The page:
Gustavo Rincon posted this link to the Translist of Nova outdoing themselves. “Monster of the Milky Way” is a Nova special about super-massive black holes. The simulations are perfect cases for MEL scripting studies, and the animations are reminiscent of Doc Bailey’s work. However, when I used to hang out with Doc, he would criticize work like this because they couldn’t simulate as many particles as his Spore software. Also they couldn’t get the illumination right either. Crazy guy. Hard to believe that it’s been almost three and a half years since his death.
Back to the Nova special, this video gives a basic overview of black holes. Sometimes it was annoyingly basic, culminating with a montage of physicists haphazardly trying to describe the enigmatic celestial objects. Regardless, put the audio on mute and enjoy the videos. They are broken up into seven intervals and the fourth video is the jackpot; four different animations and simulations of galaxy formation and black holes.
First off, Nova simplifies a complex process of black hole identification with an animation of circled point-galaxies in 3D. I can’t tell if this is genuine, meaning that the 3D points are actual XYZ coordinates of the known universe and not just a randomization script with a percentage of galaxies circled, but it’s still cool. Discussing the holed-plate process of identification was interesting as well, with fiber optic recognition.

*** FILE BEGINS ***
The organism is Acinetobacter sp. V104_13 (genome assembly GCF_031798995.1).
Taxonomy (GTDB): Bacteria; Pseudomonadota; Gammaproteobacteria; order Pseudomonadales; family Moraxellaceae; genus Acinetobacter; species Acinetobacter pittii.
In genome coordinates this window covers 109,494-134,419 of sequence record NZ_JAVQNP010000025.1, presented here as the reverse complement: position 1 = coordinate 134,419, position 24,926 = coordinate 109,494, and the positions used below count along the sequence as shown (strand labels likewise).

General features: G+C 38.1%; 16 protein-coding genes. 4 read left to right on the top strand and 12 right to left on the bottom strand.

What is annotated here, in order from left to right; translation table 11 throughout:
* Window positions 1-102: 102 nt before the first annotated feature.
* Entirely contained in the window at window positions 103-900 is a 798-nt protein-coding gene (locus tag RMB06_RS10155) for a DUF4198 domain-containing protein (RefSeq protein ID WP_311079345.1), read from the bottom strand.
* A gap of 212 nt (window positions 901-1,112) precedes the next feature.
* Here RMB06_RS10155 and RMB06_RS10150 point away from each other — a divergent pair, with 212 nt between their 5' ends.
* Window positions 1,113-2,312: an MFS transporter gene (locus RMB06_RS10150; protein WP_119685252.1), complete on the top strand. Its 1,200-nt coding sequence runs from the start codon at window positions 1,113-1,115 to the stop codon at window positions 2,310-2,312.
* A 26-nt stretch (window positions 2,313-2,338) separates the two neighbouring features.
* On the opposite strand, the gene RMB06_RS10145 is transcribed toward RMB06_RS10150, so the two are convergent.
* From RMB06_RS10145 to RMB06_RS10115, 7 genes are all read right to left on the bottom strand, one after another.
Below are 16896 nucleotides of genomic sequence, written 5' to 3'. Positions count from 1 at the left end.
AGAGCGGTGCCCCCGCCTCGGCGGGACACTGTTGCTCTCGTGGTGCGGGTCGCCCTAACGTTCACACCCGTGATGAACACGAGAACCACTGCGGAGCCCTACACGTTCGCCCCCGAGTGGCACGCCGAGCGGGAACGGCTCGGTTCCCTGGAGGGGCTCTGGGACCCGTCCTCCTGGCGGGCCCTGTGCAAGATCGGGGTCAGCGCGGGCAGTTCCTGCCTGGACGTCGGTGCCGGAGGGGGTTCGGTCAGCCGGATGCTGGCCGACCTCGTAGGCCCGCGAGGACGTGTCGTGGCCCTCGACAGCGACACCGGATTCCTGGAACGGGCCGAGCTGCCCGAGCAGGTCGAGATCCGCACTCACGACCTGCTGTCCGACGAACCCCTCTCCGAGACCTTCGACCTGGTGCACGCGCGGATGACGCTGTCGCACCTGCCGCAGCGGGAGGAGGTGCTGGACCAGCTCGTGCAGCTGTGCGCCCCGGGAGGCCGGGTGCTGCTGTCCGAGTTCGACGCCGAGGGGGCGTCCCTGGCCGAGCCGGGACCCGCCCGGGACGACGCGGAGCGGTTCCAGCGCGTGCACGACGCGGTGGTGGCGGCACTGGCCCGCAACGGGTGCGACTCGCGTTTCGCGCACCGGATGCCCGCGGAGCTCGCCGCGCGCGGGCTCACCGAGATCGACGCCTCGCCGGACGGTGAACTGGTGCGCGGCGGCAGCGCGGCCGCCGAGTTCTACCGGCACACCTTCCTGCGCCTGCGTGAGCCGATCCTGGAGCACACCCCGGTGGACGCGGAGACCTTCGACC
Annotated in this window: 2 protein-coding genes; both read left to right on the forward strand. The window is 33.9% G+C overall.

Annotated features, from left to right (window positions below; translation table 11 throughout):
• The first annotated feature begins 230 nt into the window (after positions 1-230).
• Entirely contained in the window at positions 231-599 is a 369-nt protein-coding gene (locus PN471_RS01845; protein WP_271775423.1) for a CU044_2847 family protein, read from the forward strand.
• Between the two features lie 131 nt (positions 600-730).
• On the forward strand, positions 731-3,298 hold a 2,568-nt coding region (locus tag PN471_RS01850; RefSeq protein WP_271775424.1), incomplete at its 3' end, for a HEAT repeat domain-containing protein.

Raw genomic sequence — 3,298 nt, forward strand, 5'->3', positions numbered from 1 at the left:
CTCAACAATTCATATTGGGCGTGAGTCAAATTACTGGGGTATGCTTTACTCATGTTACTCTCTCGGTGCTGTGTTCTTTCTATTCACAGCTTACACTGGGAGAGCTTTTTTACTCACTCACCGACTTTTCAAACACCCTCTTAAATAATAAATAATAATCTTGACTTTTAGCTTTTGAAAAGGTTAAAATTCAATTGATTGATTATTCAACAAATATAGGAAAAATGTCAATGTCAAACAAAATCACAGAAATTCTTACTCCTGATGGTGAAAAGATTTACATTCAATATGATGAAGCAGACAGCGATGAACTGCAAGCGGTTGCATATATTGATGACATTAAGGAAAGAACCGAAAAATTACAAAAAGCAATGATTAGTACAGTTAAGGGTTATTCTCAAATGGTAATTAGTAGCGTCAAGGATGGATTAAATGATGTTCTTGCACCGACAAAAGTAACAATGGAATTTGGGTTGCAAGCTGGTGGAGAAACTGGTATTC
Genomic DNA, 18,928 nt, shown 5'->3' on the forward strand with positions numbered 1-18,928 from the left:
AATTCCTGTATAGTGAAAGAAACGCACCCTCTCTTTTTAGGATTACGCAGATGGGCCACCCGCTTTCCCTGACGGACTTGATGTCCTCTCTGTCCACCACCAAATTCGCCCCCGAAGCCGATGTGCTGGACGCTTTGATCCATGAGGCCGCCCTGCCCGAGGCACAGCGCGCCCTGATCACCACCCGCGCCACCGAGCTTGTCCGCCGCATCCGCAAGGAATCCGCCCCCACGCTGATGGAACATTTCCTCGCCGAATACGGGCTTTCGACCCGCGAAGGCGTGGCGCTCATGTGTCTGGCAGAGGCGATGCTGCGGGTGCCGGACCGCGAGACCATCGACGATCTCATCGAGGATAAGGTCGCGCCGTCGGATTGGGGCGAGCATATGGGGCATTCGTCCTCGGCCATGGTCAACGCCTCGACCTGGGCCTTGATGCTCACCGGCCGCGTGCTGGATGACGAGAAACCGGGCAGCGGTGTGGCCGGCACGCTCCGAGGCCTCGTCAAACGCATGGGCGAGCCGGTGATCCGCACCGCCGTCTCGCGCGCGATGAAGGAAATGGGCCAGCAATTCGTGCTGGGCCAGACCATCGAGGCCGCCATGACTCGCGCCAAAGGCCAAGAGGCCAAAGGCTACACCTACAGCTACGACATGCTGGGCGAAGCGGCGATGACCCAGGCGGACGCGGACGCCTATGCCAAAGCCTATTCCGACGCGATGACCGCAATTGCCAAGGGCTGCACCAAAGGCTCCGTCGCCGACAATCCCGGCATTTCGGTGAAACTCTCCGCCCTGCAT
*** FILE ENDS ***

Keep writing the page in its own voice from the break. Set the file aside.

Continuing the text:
The hallmark of the whole hour-long program is the Milky Way creation simulation. Narrated by the ubiquitous Degrassi Tyson, it shows how particle systems and gravity can coalesce into larger galaxies. Black holes play a monster role in this, because they are the main player in terms of gravity.
These gravity simulations are always great, and I’m reminded of recent videos created showing how our Moon was generated. They are nearly identical processes even though they occur are completely different scales, probably within orders of magnitude of 100000x. However, this video was tarnished by the claim that this was a simulation of the creation of the Milky Way, rather than the appropriate claim of galaxy aggregation in general. I’m skeptical that this video is an accurate portrayal, unlike the simulators of the lunar mass.
Lastly, there is a great Bailey-ish video at the end of the fourth segment with some whispy geometry. I can hear him now getting freaked out. If you don’t know him, check his link in my Blog Roll.
Also, there was a video of a supernova exploding. Meh. Not necessarily a major scripting thing, because you can pretty much do this with particle or dynamics effects. However, you could do a simple code to break down a sphere into jagged solids. Then another code to animate the explosion of those polysurfaces. In the process of the first code, you could also attribute each polysurface with a narrowly-randomized color scheme and then keyframe the explosion with illumination. But anyway, it’s just easier to use identical or families of polysurface instances in particle wb’s.